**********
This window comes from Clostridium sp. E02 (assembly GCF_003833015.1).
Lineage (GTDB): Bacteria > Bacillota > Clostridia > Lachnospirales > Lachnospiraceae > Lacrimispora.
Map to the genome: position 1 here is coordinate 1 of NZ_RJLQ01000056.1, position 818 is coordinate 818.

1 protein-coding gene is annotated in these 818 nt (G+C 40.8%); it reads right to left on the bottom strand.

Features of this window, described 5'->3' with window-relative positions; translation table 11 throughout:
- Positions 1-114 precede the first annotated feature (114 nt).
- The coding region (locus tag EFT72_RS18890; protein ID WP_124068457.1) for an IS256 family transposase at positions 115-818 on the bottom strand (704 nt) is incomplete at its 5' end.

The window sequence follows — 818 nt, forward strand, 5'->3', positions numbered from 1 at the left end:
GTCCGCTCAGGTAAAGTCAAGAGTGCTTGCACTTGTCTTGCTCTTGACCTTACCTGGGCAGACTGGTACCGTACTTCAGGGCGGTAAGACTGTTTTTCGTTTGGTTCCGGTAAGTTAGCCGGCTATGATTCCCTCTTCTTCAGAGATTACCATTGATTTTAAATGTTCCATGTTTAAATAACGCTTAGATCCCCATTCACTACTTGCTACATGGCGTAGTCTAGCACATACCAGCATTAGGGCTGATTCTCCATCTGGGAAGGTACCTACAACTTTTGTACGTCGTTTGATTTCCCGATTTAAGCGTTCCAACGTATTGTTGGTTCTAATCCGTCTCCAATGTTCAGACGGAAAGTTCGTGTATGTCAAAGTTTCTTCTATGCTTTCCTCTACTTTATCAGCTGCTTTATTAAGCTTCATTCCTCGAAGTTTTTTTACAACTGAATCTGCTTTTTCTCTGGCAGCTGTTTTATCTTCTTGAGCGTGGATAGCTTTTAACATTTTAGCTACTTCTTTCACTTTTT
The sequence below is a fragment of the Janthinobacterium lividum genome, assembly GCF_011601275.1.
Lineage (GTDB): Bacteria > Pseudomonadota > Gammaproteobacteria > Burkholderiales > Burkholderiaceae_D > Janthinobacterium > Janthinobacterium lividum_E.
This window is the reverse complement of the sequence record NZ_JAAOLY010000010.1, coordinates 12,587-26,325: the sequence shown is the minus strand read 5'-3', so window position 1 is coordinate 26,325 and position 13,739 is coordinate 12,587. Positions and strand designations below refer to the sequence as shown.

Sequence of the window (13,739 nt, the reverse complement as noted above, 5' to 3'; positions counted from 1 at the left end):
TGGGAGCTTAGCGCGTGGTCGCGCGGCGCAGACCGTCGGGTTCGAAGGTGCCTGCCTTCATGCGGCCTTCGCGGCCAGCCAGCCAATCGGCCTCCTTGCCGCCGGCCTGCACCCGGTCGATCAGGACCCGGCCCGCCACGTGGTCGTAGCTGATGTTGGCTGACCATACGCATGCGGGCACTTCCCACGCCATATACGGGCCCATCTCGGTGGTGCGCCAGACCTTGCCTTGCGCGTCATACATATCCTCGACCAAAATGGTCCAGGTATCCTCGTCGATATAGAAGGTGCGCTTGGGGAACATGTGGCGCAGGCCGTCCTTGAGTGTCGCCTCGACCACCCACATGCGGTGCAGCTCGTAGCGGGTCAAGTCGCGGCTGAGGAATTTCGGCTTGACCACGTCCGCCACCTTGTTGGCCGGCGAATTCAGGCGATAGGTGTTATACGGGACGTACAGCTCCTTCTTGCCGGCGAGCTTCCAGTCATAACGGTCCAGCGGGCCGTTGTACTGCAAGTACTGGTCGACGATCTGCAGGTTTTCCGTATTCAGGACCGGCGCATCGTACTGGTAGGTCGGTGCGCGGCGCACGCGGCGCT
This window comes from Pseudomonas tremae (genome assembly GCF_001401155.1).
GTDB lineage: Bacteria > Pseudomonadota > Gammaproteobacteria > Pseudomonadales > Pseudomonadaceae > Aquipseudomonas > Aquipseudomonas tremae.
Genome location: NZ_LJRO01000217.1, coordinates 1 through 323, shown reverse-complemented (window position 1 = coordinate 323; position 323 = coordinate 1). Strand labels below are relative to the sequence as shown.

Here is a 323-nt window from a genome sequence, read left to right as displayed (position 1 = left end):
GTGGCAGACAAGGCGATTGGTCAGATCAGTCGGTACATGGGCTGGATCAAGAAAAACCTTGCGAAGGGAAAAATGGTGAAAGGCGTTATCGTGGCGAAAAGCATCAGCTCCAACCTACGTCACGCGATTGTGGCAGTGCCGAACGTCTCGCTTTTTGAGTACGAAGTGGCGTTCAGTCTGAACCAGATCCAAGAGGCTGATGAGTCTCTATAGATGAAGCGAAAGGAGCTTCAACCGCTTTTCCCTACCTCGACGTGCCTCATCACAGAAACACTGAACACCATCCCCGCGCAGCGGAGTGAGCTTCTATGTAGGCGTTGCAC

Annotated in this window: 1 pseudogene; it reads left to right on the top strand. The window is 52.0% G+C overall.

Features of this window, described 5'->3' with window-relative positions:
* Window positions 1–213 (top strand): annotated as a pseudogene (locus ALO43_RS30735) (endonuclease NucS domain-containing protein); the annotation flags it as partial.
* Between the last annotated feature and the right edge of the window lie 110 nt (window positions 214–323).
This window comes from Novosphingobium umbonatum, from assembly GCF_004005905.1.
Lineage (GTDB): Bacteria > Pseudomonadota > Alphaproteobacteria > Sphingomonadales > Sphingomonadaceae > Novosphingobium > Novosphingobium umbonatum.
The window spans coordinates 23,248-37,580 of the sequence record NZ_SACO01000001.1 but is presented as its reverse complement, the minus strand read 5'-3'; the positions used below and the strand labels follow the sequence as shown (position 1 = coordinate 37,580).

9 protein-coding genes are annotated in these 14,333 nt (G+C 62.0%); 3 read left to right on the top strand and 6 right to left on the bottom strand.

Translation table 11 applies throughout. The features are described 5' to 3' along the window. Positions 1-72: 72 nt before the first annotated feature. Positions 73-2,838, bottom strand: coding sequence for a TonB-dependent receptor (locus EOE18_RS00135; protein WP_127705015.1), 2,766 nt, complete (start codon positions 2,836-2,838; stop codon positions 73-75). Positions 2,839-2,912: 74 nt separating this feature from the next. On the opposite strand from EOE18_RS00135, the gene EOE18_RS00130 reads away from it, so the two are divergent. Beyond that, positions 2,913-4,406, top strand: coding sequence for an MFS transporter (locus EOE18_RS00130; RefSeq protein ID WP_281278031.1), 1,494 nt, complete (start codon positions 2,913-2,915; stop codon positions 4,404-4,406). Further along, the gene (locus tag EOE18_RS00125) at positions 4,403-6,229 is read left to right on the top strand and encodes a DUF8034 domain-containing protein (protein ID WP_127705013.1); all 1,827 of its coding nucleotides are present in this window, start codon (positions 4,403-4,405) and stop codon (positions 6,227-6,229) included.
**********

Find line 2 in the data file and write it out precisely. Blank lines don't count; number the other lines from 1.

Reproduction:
Lineage (GTDB): Bacteria > Bacillota > Clostridia > Lachnospirales > Lachnospiraceae > Lacrimispora.